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Light

Problems on light as radiation

Light as Radiation

Light in Dense Media

Problem : Compute the energy density of a 2.0 mW laser beam with a diameter of 2mm.

The energy outputted by the laser per unit time (second) is 0.002 J/s. The area of the beam is Πr 2 = Π×(0.001)2 = 3.14×10-6 m 2 . We want the energy per volume, so just by dimensional analysis we can say J/m 2 = J/s×1/m 2×s/m , so the energy density is given by u = power×1/area×1/c = 0.002× = 2.12×10-6 J/m 3 .

Problem : The power per unit area incident on the earth due to sunlight is about 1.4 kW/m 2 . What is the approximate magnitude of the electric field vector on sunlight near the earth ( μ 0âÉá4Π×10-7 N.s 2 /C 2 )?

Since the electric and magnetic field vectors are perpendicular, we can write the expression for the incident power per unit area as S = . We can assume the fields are of equal magnitude, so E 2 E = 4.19×10-2 V/m.

Problem : Write an expression (in SI units) for the magnetic field of a 10 MHz light wave traveling in the negative z direction and an electric field amplitude of .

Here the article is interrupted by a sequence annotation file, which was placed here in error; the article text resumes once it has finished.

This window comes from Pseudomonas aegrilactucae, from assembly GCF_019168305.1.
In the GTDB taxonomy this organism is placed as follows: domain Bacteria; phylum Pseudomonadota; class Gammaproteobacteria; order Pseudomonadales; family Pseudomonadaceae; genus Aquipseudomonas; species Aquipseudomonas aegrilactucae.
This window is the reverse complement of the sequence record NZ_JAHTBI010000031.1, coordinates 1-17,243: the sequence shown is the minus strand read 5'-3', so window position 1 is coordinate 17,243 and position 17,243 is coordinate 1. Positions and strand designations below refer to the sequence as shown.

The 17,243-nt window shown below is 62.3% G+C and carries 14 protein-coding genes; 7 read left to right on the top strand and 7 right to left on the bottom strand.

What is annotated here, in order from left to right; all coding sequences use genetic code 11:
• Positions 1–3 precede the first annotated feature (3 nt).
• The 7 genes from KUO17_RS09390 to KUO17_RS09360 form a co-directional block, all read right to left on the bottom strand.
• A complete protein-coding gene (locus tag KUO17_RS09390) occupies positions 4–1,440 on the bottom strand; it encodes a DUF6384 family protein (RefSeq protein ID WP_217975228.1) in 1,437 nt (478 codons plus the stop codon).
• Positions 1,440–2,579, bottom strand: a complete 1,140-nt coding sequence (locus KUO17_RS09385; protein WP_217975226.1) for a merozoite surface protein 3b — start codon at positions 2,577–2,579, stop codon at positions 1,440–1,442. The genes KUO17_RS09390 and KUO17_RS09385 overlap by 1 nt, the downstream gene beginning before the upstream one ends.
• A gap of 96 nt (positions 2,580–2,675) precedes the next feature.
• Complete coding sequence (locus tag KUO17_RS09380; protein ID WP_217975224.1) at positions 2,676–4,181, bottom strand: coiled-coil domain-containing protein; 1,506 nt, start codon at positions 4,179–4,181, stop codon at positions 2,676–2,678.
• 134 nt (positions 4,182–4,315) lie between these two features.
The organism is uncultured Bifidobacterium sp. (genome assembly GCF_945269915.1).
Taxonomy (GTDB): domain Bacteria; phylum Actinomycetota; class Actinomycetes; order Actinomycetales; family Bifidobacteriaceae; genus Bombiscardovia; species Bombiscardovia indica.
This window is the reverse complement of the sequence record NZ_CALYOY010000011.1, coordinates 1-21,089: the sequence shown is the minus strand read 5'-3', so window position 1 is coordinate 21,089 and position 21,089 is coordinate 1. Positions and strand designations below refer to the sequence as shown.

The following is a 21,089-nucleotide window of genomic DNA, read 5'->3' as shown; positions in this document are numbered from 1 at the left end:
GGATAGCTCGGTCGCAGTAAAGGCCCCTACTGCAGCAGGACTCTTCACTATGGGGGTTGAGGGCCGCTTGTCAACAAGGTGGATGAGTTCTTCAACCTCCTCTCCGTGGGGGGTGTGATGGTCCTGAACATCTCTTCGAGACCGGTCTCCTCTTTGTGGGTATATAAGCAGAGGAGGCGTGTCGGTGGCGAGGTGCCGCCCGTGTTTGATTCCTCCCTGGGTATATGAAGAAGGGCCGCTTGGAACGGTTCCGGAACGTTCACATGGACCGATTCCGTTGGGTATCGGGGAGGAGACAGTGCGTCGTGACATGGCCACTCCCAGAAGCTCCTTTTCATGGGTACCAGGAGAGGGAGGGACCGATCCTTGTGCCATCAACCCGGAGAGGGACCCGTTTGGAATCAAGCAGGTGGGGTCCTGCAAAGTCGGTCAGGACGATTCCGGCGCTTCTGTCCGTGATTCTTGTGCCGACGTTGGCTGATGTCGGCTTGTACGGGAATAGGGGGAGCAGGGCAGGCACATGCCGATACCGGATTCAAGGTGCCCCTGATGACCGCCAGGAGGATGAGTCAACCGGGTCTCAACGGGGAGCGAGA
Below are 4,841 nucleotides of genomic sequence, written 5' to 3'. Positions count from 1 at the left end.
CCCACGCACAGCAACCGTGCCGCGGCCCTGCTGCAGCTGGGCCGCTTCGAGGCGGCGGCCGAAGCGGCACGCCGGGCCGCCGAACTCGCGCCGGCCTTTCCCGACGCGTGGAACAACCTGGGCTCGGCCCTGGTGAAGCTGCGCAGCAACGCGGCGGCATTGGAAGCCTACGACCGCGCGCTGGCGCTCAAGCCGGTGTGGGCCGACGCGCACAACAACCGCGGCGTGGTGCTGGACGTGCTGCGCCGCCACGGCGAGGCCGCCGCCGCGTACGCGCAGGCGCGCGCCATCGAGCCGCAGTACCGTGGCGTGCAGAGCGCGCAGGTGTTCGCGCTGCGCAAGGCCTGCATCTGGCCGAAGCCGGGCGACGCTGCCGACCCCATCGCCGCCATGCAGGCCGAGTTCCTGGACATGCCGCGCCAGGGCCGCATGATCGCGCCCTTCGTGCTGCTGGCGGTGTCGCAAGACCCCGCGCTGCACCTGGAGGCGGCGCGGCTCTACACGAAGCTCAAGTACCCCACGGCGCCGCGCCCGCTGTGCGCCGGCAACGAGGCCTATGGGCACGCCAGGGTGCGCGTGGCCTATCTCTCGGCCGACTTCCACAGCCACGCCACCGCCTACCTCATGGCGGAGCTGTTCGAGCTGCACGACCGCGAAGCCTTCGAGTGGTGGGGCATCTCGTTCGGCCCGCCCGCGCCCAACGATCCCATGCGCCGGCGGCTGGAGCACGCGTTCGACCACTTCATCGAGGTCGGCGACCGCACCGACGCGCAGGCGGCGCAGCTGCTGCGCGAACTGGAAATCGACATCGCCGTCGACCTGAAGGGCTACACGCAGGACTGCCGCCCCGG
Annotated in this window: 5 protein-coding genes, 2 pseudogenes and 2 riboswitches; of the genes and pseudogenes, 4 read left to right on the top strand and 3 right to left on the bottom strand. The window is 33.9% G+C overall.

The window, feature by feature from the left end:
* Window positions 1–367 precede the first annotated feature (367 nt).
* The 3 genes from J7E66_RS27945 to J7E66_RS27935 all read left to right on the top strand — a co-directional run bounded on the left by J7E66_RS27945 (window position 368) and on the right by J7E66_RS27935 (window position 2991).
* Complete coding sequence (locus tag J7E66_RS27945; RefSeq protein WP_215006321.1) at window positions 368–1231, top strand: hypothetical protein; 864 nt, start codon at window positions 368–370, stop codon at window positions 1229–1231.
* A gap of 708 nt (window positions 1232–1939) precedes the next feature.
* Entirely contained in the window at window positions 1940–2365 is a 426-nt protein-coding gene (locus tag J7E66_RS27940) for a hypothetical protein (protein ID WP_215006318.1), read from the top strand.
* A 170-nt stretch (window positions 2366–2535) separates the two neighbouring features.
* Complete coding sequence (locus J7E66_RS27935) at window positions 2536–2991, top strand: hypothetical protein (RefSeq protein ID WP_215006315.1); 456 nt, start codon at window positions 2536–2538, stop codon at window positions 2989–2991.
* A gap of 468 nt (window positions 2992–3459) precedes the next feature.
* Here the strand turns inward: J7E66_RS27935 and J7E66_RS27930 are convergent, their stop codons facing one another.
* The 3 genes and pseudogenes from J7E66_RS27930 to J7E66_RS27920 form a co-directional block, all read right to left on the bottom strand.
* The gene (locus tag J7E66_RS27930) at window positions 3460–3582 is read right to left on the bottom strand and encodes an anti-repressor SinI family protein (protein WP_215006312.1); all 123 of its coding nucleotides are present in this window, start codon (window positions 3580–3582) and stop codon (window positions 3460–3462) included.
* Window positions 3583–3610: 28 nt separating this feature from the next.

First let us consider the direction of the wave. We know that must yield the direction and is given as in the positive x direction. Thus must point in the negative y direction by the right hand rule. Thus we want an equation of the form . The amplitude must be given by B 0 = E 0/c = 0.1/3.0×108 = 3.33×10-10 . σ = 2Πν = 2Π×107 and k = 2Π/λ = 2Πν/c = 2Π×0.033 . So the expression is:

   

Problem : Consider the following electric and magnetic waves:


  =  
  =  

Show that these waves satisfy Maxwell's equations in free space. What conditions must be satisfied?

First we have â??. which is clearly satisfied since the magnetic field is traveling in the y -direction. Similarly â??. . Now â??× , since the magnetic field only has a component in the x -direction, and this is the only non-zero partial derivative. This should be equal to 0 ε 0 = . These components are equal if and only if = E 0 0 ε 0 . Similarly â??× . This needs to be equal to - = . This is true if E 0/v = B 0 . Now 0 ε 0 = 1/c 2 , so the first condition gives us that B 0/v = E 0/c 2 . Combining with the second condition we have 1/v = E 0/(c 2 B 0) = v/c 2 . Thus the condition is satisfied if v = ±c . The two conditions required, then, are v = ±c and E 0 = cB 0 .

Problem : Consider a 60W light bulb. Assume that all radiation given off is in the form of light of wavelength 650 nm. Calculate the number of photons given off per second.

Each second the total energy given off is 60 Joules. Each photon has an energy given by E = where ν = c/λ = 3.0×108/(650×10-9) = 4.62×1014 Hz. So E = 6.626×10-34×4.62×1014 = 3.06×10-19 Joules per photon. Thus the total number of photons must be 60/(3.06×10-19) 1.96×1020 photons emitted every second!

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